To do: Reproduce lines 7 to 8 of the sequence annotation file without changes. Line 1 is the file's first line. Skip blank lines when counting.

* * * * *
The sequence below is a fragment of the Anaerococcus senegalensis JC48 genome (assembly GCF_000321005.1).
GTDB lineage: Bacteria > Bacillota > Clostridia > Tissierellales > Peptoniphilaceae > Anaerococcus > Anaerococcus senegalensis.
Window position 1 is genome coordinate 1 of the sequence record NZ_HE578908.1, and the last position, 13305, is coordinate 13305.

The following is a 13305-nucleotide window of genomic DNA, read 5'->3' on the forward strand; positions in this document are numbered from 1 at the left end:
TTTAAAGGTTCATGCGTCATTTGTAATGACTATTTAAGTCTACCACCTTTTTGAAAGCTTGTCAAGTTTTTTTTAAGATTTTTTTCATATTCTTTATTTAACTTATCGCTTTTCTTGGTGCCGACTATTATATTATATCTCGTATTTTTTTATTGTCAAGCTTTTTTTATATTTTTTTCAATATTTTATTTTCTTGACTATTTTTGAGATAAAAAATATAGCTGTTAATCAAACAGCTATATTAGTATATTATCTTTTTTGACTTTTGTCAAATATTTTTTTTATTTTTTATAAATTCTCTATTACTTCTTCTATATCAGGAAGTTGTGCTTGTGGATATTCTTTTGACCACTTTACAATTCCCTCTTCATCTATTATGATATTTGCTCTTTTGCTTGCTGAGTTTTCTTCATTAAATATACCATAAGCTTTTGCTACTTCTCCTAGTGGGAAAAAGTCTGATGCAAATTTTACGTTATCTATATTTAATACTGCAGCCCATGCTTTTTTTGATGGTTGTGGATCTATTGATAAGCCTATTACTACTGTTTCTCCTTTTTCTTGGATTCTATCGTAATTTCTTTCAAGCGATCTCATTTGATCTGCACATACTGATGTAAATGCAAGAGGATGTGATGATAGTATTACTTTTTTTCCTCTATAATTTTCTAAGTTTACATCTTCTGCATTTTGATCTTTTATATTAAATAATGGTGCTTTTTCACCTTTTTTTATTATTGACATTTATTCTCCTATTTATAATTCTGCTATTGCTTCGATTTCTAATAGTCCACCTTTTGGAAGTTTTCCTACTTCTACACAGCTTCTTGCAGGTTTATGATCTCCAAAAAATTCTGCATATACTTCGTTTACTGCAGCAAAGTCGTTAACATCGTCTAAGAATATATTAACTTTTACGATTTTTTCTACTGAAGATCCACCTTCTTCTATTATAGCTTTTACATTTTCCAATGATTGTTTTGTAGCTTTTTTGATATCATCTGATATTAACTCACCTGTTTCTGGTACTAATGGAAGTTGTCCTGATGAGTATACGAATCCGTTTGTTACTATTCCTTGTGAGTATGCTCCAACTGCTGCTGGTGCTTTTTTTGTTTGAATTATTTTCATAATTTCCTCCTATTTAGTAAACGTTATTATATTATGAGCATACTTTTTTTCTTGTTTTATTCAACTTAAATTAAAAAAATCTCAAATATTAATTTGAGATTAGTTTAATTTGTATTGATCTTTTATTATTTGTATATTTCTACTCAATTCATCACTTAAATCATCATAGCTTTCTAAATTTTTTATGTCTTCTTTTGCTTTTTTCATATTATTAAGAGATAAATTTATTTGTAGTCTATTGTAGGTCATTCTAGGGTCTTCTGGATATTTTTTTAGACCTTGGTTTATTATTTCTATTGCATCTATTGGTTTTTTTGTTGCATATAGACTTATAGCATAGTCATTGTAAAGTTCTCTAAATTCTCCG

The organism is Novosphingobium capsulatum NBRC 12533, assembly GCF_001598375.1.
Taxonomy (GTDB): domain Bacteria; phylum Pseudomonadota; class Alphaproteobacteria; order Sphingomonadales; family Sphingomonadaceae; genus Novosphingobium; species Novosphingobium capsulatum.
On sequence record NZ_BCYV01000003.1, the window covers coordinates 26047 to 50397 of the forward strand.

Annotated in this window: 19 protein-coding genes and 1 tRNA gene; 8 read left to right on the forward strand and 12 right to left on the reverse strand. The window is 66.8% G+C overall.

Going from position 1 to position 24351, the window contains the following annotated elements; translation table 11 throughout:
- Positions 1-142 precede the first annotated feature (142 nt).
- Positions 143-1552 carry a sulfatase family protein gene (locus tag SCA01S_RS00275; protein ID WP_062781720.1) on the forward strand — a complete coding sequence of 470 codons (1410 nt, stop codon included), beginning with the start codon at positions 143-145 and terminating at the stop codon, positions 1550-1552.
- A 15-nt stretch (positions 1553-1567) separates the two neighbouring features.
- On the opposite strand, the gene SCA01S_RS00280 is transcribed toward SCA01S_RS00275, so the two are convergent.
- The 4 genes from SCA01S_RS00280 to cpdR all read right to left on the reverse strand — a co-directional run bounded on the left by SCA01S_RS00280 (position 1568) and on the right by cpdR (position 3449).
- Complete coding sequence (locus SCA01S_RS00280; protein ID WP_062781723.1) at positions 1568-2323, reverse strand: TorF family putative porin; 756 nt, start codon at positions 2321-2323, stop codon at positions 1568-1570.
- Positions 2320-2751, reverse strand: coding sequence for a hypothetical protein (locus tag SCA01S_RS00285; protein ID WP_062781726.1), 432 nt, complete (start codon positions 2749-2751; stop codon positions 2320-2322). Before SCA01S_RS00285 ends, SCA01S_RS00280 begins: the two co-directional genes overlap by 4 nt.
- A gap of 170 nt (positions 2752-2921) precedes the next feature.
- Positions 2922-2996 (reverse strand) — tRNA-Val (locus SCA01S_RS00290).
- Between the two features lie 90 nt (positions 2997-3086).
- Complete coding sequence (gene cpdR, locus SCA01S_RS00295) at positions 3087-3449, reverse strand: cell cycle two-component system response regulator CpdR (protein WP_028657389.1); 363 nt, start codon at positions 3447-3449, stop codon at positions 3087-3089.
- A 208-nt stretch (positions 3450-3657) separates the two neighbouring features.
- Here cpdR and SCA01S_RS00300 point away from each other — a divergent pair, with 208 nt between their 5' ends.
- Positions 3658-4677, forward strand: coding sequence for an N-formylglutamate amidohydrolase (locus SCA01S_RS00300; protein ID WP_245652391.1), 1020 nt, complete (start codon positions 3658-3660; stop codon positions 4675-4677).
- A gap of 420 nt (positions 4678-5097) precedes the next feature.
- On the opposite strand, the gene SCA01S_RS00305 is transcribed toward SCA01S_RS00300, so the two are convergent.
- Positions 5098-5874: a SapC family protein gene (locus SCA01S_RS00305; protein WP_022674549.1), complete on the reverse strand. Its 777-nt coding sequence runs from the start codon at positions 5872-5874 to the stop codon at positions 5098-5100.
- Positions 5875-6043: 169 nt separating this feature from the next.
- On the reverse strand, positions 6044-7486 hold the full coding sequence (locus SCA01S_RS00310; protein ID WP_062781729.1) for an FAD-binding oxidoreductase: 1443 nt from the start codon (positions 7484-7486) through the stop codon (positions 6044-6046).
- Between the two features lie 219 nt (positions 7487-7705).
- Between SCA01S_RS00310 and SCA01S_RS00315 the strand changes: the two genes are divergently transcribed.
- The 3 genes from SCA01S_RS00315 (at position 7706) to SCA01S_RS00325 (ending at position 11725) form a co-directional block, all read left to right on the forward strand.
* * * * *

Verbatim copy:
Taxonomy (GTDB): domain Bacteria; phylum Pseudomonadota; class Alphaproteobacteria; order Sphingomonadales; family Sphingomonadaceae; genus Novosphingobium; species Novosphingobium capsulatum.
On sequence record NZ_BCYV01000003.1, the window covers coordinates 26047 to 50397 of the forward strand.